“Official investigations provide due process,” she said and “formally notify the person(s) under investigation, interviewing all parties involved and taking a statement from the accused,” said Dr. Hicks. None of those things were done in this case.
Meanwhile, Dr. Hicks underwent two more surgeries, on Jan. 27th and Feb. 20th respectively; the second taking place in Broward County. Although it wasn’t required of her, and she was protected by HIPAA laws, Dr. Hicks nevertheless provided Dr. Burke with medical documentation following every visit to her primary physician, specialists and surgeons.
She recalls leaving church on Sunday, Feb. 19th in chronic pain and driving herself for over two hours to a Broward hospital to meet her surgeon. All alone, she was taken into surgery the next morning (her 6th surgery). Since she was so afraid of being reprimanded at work, she drove back to Lee County after being released from the hospital, Friday, Feb. 24th, returning to work the following Monday.
Then, according to Dr. Hicks, Rob Dodig revised the contents of the 12/21/11 ‘bully’ form letter without Dr. Burke or her knowledge, removing the word “reprimand,” and changing the words “alcohol abuse” to “drug abuse,” copying Dr. Burke and Human Resource Director Georgianna McDaniel. This revised letter was not discovered until one year later (March 2013) by accident.
Power struggle continues unabated
Although Dr. Burke, Dr. Rodriguez and Dr. Hicks continued to implement much-needed changes benefitting students and staff, “anonymous” letters were being sent to school board members and the media openly calling for the removal of Dr. Hicks with racial slurs included. The three were referred to as the “three amigos” in one letter. The letters often contained threats and stated that we must leave Lee County,” recalled Dr. Hicks.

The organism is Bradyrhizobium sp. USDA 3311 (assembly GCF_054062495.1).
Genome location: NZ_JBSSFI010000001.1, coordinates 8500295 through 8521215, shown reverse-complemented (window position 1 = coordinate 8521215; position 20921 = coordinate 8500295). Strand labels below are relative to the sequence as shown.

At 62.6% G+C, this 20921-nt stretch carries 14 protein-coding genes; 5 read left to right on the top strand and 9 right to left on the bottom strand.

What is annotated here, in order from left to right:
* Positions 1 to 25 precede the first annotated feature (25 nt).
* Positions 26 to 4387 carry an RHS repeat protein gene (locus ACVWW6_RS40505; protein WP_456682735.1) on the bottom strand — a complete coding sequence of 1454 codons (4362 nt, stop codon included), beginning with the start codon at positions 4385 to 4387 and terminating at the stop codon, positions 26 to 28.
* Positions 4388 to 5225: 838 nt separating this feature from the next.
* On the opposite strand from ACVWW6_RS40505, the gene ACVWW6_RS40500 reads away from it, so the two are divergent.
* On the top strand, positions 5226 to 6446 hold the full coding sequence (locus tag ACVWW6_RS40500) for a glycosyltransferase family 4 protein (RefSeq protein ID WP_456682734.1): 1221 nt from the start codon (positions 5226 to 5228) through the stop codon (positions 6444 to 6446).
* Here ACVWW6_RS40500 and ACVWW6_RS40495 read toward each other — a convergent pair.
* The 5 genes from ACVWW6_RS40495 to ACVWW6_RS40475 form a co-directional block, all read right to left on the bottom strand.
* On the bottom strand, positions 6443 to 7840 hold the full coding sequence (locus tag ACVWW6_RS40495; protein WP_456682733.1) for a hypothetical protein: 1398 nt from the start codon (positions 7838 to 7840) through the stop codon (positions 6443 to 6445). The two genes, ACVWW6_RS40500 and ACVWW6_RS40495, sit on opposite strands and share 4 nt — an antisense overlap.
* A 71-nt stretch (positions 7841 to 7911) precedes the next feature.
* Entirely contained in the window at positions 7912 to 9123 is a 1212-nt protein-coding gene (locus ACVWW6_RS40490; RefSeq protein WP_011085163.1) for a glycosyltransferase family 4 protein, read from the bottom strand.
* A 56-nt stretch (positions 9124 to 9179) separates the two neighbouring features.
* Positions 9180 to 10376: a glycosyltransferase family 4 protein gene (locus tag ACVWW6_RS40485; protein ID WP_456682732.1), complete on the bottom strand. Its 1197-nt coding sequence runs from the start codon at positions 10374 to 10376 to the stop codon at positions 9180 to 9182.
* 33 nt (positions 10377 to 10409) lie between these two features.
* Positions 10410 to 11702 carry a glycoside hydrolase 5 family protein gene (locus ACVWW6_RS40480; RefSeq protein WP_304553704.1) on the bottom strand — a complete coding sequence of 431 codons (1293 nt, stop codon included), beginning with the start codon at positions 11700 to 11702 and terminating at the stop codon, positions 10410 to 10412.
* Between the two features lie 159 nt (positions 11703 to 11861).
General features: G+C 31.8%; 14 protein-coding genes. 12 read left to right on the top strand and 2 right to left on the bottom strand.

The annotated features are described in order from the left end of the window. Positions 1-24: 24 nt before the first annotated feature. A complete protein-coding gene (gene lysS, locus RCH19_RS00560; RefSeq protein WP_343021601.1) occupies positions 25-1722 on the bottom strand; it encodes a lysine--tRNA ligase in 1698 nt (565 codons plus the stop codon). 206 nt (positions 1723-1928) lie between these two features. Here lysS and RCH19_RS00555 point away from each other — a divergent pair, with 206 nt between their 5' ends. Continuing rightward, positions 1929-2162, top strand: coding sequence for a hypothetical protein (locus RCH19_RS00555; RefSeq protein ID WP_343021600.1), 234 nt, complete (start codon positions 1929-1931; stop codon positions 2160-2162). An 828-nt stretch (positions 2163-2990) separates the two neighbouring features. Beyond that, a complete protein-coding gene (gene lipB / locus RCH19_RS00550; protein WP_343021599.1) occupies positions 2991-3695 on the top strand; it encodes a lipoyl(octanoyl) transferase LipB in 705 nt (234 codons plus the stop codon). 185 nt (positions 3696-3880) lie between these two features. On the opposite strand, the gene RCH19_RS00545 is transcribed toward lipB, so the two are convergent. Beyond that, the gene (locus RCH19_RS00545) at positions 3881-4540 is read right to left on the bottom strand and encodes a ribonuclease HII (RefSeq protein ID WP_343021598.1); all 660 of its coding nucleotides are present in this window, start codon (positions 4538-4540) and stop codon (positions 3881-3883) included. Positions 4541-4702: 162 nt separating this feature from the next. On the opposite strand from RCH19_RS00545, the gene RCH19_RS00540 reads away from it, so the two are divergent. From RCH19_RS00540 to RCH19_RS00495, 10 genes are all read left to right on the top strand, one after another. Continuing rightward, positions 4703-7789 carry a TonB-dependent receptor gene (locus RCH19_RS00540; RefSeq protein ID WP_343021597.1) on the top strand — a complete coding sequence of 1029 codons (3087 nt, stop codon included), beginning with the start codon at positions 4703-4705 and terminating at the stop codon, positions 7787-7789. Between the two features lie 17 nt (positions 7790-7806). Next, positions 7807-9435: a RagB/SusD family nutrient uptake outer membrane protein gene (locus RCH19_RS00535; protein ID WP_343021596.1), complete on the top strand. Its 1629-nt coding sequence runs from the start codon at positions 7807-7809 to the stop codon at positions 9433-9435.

This was particularly painful in lieu of all the effort she had gone through to provide local churches with computers to support students after school, adding reading coaches to the schools, purchasing lightening detectors and beefing up additional security staff for all high schools, in addition to Dr. Burke’s fundraising efforts in support of the Boys and Girls Club.
“We thought everyone would be elated,” recalled Dr. Hicks.
For the most part, people throughout the community including the mayor, council members, principals and parents were elated and attended board meetings in support of Dr. Burke, Dr. Hicks and Dr. Rodriguez.
Anonymous letters to the Board continued with some claiming that Dr. Burke and Dr. Rodriguez transferred federal funds improperly when reading coaches were hired; that Dr. Hicks was a drunk, and that the superintendent allowed Dr. Hicks to transfer sick time from another school district, fraudulently.
The board later voted 3/2 against initiating an investigation. Transferring sick days is permitted under the Florida Retirement System and occurs in Florida school districts daily.
According to Dr. Hicks, Superintendent Burke even went so far as to share documentation indicating that over 10 other administrators transferred hours prior to, and after her arrival, including district administrator, Ranice Monroe and her sister, Cherry Gibson from Broward Schools. Dr. Burke also made a request to the FLDOE to conduct an audit to prove that funds had not been misappropriated – debunking another malicious rumor that had been floating around.
What bothered her the most however, was a $24 million Teacher Incentive Fund (TIF) grant obtained by Dr. Burke that she administered for the entire district, aligned with Florida’s Differentiated Accountability system.
Despite their best efforts, they were criticized by two board members and the media for supporting teachers and students. Ironically, these two initiatives were the highlight of the Lee County Schools’ recent SACS Accreditation review, and the new superintendent has continued using her model.
As the situation continued to spiral downward in the spring of 2012, School Board Attorney, Keith Martin met with Dr. Hicks, apologizing for the disparaging treatment she was receiving from Lee County School District employees. He thanked her for attempting to move forward.